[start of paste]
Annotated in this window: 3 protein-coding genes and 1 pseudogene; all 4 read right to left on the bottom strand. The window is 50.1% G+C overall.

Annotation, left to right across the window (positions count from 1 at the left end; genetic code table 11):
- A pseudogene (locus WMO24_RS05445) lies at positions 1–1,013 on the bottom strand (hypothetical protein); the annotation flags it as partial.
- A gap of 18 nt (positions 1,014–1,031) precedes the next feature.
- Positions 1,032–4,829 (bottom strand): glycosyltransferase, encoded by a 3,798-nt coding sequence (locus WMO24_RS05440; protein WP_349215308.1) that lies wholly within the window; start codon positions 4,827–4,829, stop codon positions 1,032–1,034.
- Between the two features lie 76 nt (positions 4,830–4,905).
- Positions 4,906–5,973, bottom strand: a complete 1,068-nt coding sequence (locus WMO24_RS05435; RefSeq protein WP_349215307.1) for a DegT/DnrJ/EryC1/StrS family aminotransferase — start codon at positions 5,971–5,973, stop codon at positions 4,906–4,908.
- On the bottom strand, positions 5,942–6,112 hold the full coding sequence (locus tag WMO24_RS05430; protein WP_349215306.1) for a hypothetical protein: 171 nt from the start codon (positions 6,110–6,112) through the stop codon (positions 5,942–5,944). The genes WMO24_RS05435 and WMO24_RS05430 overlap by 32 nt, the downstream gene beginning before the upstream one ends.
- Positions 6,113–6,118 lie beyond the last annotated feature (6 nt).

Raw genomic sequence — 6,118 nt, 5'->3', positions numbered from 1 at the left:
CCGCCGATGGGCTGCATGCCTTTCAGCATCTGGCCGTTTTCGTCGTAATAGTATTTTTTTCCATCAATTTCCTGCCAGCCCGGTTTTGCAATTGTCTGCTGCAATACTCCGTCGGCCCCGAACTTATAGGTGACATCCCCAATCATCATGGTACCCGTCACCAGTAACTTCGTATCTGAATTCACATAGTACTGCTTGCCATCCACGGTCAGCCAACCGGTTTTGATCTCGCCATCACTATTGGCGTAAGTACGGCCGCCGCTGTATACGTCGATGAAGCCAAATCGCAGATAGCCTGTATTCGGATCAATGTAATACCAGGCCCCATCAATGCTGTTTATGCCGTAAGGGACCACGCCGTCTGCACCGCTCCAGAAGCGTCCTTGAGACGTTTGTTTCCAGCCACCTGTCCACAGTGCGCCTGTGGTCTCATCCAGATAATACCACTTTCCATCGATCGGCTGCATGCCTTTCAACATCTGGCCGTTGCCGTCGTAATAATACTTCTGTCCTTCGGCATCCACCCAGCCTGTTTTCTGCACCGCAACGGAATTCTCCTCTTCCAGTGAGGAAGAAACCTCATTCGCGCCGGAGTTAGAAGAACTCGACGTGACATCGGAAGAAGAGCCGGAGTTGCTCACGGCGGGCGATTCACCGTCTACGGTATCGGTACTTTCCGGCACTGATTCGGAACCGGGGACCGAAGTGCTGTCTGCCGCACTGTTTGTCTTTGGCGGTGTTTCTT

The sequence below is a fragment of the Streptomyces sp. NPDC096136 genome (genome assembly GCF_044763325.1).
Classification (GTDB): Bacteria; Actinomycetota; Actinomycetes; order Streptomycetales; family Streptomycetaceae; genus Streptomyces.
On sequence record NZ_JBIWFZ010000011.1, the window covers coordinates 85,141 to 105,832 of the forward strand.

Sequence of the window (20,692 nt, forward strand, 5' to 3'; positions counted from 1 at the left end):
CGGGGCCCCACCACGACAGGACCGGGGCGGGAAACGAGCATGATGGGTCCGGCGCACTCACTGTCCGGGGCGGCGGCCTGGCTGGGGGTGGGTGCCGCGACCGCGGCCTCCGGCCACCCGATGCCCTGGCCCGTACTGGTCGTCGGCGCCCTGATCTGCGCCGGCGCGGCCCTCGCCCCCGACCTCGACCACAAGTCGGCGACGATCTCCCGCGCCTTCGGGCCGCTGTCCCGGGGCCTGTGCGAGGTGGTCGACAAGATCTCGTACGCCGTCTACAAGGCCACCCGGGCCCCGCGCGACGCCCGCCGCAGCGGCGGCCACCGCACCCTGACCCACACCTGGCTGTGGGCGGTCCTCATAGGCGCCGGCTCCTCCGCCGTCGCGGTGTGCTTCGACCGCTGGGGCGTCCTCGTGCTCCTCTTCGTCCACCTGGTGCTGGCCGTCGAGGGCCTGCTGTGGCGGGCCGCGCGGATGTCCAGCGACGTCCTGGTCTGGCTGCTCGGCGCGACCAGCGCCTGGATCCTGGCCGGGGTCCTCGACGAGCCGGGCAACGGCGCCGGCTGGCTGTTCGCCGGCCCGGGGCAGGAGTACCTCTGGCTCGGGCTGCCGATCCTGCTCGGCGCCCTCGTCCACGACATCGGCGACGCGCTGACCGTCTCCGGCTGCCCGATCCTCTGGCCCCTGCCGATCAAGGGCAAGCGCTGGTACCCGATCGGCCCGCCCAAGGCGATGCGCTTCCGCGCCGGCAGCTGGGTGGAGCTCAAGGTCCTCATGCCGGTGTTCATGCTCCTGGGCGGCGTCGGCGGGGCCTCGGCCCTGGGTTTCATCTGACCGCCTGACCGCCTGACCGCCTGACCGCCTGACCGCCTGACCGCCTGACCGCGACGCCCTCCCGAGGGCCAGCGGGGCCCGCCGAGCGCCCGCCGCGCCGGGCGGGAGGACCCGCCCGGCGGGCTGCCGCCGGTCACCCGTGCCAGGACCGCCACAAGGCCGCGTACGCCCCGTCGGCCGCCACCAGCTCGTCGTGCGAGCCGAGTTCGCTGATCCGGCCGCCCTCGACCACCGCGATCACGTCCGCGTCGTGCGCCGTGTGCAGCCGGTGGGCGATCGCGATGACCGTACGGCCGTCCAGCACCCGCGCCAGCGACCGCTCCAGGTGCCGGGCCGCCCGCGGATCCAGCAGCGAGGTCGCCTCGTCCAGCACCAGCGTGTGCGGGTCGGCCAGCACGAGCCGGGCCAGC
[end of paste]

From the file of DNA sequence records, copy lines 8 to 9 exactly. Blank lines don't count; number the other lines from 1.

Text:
- On the bottom strand, positions 5,942–6,112 hold the full coding sequence (locus tag WMO24_RS05430; protein WP_349215306.1) for a hypothetical protein: 171 nt from the start codon (positions 6,110–6,112) through the stop codon (positions 5,942–5,944). The genes WMO24_RS05435 and WMO24_RS05430 overlap by 32 nt, the downstream gene beginning before the upstream one ends.
- Positions 6,113–6,118 lie beyond the last annotated feature (6 nt).